2014 Ram 1500 Ecodiesel: Back in Service
March 3, 2015
And by "extended stay" I mean 12 days.
Why so long? The Ram engineering group in Detroit got involved. But not because I asked them to — I didn't. Maybe someone who knew someone saw the Tweet I'd sent out while I was waiting for the tow truck. Perhaps the problem description raised a red flag.
As well it should. A stall while moving is a rare yet serious failure mode. I'm told they wanted to fully understand the circumstances in order to determine the root cause.
My contact inside the company assures me this was not special journalist treatment, and I tend to agree. Twelve days without a truck does not feel like the red carpet treatment, even if the dealer did offer a loaner. If making us happy and downplaying were the main objectives they would have swapped-out the part in question and turned it around as soon as possible.
Since they didn't do that I can only assume they were truly not certain of the precise failure mode, couldn't guess what single part was to blame. The work ticket, the painstaking pace of the work and the involvement of Ram engineering's district service representative reflects that.
The work ticket also lists the original trouble codes as P0087 and P016F, which have to do with low fuel rail pressure. (Two fuel rails sit underhood and feed three fuel injectors each). The mechanic and the district service rep didn't suffer a stall during their test drives, but they did experience the long crank and observed sluggish response under heavy acceleration, a symptom I hadn't experienced because I hadn't been hauling cargo or hauling butt in the days leading up to the stall.
But they found more than trouble codes. The measured fuel flow rate was low. And an inspection magnet latched on to a tiny piece of metallic debris in the high-pressure side of the fuel system. I don't think they expected that.
The fuel level was at a quarter-tank when the first long-crank incident occurred, and the check-engine light and stall happened at about the eighth-tank mark. The tank level was not yet low enough to illuminate the low-fuel light. I'm told none of this should matter, though, because the system draws fuel out of a canister that sits on the bottom of the tank.
Think of the canister as a bucket. When the tank is full the canister is naturally filled with fuel because it's submerged. But it stays full even as the tank level drops below the lip of the bucket because a) the fuel return line dumps into the canister and b) the pump draws fuel in through a tiny orifice in the bottom. In this way the pump, which is inside the canister, is always bathed in fuel even if the tank level outside drops lower than the lip of the bucket.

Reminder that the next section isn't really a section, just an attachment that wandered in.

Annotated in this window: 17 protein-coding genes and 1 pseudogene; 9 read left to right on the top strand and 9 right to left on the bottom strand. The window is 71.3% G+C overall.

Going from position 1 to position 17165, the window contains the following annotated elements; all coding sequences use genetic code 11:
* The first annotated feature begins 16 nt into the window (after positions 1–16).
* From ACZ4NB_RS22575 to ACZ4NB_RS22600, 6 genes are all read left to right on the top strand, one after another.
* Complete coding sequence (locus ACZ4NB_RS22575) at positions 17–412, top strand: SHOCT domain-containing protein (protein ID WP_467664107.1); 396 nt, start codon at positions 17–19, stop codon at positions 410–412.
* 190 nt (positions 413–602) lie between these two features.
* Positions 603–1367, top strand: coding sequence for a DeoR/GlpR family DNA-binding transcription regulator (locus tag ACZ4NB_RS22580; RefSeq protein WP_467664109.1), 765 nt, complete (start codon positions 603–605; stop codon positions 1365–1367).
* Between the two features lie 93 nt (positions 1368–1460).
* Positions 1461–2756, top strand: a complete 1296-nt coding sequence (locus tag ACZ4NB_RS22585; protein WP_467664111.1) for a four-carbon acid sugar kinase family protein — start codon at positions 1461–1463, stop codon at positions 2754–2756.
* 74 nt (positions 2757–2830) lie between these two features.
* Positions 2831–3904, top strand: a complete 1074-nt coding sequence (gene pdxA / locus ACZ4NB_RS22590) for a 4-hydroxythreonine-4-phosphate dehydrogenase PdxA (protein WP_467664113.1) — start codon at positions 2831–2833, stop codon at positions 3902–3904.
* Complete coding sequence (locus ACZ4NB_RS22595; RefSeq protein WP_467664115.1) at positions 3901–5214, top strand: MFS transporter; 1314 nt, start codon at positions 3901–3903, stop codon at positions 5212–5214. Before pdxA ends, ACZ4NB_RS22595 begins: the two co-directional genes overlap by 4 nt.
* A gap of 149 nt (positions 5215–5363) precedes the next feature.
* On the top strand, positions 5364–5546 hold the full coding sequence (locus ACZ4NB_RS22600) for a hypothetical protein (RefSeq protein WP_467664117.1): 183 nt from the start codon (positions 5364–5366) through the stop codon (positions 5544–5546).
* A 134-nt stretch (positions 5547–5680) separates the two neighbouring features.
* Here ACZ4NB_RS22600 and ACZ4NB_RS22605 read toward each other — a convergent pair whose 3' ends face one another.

They ruled out the possibility of contaminants in the tank or the fuel after they drained and inspected the tank. They also ruled out canister damage from external sources such as a piece of freeway debris or a direct off-road rock hit after their inspection showed no witness marks or dents in the tank.
At this point the specific reason for the low rail pressure and source (and extent) of the debris in the high-pressure part of the fuel system remained unknown. They had theories, but testing them would take time.
So they decided to remove and inspect the entire fuel system from the in-tank canister and its submerged feeder pump to the injector pump to the fuel rails and the injectors themselves. That's pretty much the entire fuel system downstream of the tank itself, except for the fuel lines along the frame rails, which can be flushed and cleaned.
The inspection — more of a dissection, really — would occur in Detroit, so they ordered a laundry list of new replacement parts for our truck, all under warranty. Waiting for the parts to arrive from their various warehouses took most of the time. Many of the pieces are not regular service items that are normally stocked at the local depot.
While they were at it we had them attend to the rubbing inner fender liner. Our truck's early build-date corresponds to a TSB that has to do with the SCR catalyst, so they performed that service, too.
Now that it's back, everything appears normal and the truck runs great. It makes good power and torque, and the fuel economy seems to be right where it should be. It's worth noting that the 3.0-liter V6 turbodiesel engine itself was never implicated. Its injector rails and fuel injectors were replaced only because of their proximity to where the debris was found, but neither is considered to be the source.
I'm told I'll hear more once the parts are analyzed. For now our 2014 Ram 1500 is back in the mix feeling as capable as ever. I'm still confident in the truck, and the scale of their response makes me think this is NOT a routine weakness that Ram 1500 and Jeep Cherokee Ecodiesel owners are dealing with.
Dan Edmunds, Director of Vehicle Testing @ 25,708 miles